are voices in the soldier’s head from places other than Vietnam. But I
never panic. When you’ve directed as many shows as I have, there are a
lot of mistakes to draw upon," says Kalfin with a laugh.
His impressive regional theater credits, including NJ Repertory
Company and Shakespeare Theater of NJ, he says, have numbered four or
five a year since he received his M.F.A. from the Yale School of Drama
in 1957. The path to Yale included the High School of Music and Art
and Alfred University in western New York about which he says, "This
little liberal arts college has a fantastic theater department noted
for introducing the works of Brecht for the first time to America."
And yes, Kalfin recalls the three times that he directed in Russia as
happy experiences. "I first went to Russia as part of a delegation
from the American theater with seven or eight other theater directors
in the late 1970s," he says, recalling it happened right after the
Soviet Union had signed the Helsinki Agreement honoring American and
International copyright rules and paying royalties. This, it was
hoped, would also encourage Americans to produce Russian plays and to
send royalties back. It was there that Kalfin directed "Strider," an
adaptation of "Kholstomer: The Story of a Horse," a story by Leo
Tolstoy. Adapted by Kalfin for the English stage, "Strider"
subsequently had a six months run on Broadway and has since been
continuously staged with success around the world.
When given a choice to produce an American play, Kalfin picked
Thornton Wilder’s "The Skin of Our Teeth," which had been previously
banned in Russia. "It was 1992. I was in Novosibirsk, working at
Siberia’s largest repertory company, the Krasne Fakel," he recalls.
But it was in Moscow in 1994 at the Sfera Theater that Kalfin directed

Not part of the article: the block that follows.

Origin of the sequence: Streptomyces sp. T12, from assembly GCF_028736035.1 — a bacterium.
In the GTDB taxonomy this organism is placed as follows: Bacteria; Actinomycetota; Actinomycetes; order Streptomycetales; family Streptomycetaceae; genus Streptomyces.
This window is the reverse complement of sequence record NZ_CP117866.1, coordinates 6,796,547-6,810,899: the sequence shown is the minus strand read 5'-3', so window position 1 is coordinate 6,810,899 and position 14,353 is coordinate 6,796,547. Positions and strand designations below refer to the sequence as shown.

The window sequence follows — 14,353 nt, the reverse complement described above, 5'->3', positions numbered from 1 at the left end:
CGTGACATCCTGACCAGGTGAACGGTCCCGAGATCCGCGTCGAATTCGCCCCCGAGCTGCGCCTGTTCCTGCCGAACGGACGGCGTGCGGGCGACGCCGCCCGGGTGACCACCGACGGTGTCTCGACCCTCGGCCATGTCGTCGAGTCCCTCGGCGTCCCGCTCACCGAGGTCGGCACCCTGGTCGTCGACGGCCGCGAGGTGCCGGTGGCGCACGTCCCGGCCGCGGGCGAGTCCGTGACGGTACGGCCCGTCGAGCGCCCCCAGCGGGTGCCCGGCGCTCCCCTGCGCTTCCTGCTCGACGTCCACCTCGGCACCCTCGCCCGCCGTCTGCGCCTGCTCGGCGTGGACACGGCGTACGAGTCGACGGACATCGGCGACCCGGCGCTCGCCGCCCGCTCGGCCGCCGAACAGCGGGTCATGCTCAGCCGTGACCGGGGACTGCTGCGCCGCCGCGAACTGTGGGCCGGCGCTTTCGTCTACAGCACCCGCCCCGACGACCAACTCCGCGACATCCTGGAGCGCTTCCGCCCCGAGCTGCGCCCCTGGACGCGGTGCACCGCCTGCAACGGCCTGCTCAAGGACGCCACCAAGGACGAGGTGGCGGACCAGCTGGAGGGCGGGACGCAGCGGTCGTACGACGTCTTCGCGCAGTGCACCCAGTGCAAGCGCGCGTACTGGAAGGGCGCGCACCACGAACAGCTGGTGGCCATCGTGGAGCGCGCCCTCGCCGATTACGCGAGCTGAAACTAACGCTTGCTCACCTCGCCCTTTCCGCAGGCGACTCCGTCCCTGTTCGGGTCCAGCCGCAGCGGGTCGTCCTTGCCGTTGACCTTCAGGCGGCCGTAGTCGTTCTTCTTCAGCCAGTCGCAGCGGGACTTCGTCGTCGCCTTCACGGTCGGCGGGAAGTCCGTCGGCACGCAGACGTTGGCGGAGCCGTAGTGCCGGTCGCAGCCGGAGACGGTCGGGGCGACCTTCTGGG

"Eccentricities of a Nightingale," by Tennessee Williams, who, as
Kalfin reminds me, "is the most beloved writer in Russia after
Chekhov." At the time that he directed "Eccentricities," there were 13
different Williams plays all enjoying long runs. But, he adds sadly,
"I’ve been to Russia eight times, but each time it has gotten nastier,
less idealistic, and more cynical. I do, however, look back with joy
to my time in Siberia."
Kalfin uses the word joy again as he speaks about working with Johnny
Tran, who plays the Vietnamese farmer in ‘Willie B.’. "Not only is he
a breath-taking actor, but he speaks Vietnamese." Mr. Tran is a native
of Vietnam who immigrated to New York in 1975.
Broadway veteran Joy Franz plays the formidable French piano teacher
and major influence in the boy’s life. Franz’s storied theater career
includes performances in six Sondheim musicals on Broadway.
Patrick Holder and Adam Overett play the soldier at different ages.
Kalfin might admit that he left part of his heart in Siberia, but he
is also putting a lot of heart into this play.
Willie B. Came Into the Sun, Passage Theater, Mill Hill
Playhouse, Front & Montgomery Streets, Trenton; Through Sunday,
November 7. 609-392-0766 or visit www.passagetheatre.org.